Poor Bryan Fuller. He’s one of television’s most innovative storytellers, but all of his shows get prematurely cancelled. The loss we’re still most distraught over is “Pushing Daisies.” With the whimsy of Dr. Seuss and dark humor of Roald Dahl, this series follows a pie-maker named Ned who has the peculiar ability to bring dead things back to life. Playing god always comes with a price, however. Full of colorful production values, sharp writing, and lively performances, “Pushing Daisies” is one show that desperately needs to be resurrected.

#7: “Episodes” (2011-)


Any writer trying to make it in Hollywood can identify with “Episodes.” This comedy follows a couple of British writers who are asked to adapt their acclaimed British sitcom for American audiences. Upon arriving in LA, however, they discover that nobody is really interested in their original creation. To make matters more complicated, they have to deal with an egotistical Matt LeBlanc, who gives an exaggerated portrayal of himself. While not a runaway hit, “Episodes” is a smart parody of writers, actors, and the hellish process of making a TV series work.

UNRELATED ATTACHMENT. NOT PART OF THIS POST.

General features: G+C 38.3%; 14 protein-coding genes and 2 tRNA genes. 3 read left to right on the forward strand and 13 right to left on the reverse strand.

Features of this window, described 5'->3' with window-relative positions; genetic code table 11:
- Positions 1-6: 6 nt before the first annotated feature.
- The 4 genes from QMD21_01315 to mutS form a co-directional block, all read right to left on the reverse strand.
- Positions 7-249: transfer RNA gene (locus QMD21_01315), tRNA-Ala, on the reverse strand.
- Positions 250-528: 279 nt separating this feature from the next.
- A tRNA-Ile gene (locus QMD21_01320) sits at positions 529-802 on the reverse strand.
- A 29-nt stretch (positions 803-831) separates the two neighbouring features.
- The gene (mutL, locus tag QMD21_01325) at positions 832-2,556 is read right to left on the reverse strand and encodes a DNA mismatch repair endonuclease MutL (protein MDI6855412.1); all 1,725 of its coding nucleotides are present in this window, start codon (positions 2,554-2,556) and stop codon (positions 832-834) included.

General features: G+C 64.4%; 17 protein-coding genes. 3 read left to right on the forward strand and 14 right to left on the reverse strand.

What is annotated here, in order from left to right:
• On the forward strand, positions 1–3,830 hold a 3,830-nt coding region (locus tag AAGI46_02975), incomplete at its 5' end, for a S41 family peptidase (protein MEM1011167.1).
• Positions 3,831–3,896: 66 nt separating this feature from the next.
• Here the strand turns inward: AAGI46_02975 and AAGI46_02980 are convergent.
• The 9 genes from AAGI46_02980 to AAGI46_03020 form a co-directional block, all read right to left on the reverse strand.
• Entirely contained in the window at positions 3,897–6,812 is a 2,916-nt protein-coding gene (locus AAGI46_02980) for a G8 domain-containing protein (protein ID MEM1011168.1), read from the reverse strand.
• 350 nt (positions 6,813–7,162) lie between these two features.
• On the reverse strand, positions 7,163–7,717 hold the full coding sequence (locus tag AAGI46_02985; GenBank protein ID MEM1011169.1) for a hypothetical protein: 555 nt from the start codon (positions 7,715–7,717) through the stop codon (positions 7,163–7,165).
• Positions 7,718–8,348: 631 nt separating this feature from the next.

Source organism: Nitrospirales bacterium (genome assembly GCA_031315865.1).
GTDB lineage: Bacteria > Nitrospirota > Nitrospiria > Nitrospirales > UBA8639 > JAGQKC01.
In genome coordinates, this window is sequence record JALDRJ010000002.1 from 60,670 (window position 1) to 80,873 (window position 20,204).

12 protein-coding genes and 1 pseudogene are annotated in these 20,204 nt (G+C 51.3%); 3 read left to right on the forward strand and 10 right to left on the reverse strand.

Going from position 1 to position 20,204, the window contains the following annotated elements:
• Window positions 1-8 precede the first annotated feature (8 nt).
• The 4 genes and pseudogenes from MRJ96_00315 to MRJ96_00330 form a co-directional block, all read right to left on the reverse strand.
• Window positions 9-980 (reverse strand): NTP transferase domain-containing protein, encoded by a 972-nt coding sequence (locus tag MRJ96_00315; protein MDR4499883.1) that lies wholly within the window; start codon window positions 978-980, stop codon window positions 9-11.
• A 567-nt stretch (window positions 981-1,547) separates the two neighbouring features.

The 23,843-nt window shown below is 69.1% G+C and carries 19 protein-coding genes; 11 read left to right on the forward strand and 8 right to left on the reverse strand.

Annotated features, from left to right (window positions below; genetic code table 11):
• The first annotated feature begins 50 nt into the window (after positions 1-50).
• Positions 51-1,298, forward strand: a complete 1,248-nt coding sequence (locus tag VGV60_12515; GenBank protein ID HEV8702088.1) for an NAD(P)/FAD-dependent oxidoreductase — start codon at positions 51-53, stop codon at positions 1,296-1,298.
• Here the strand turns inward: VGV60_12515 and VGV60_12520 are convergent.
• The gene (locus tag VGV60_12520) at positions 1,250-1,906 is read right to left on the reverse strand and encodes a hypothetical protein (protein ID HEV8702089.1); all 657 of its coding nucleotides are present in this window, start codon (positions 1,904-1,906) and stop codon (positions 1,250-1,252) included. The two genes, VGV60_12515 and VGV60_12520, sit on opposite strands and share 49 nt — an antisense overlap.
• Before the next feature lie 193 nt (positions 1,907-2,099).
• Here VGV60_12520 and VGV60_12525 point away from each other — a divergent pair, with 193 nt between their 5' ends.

#6: “The Tick” (2001-02)


Just as the animated version of “The Tick” stood out as one of our most criminally underrated cartoon series, this short-lived live action adaptation never received the widespread audience it deserved. “The Tick” maintained the same clever superhero satire fans had come to expect from this franchise, but the showrunners also managed to inject a slightly more adult, sitcom-oriented tone reminiscent of “Seinfeld.” A lack of support from the FOX network amounted to the show’s untimely cancelation, but Patrick Warburton just might return in a proposed revival.

#5: “Happy Endings” (2011-13)


Based on its promos, most audiences assumed that “Happy Endings” was just another uninspired “Friends” retread. What many pegged as a lousy mid-season replacement, though, turned out to be one of television’s most overlooked gems. Complete with a diverse cast of endearing characters and fast-paced dialogue, “Happy Endings” would have been a runaway success if the network had marketed it properly. Alas, the series was cancelled after three seasons due to poor scheduling and it failed to find a new home elsewhere. A sad ending to a truly wonderful show.

#4: “Banshee” (2013-)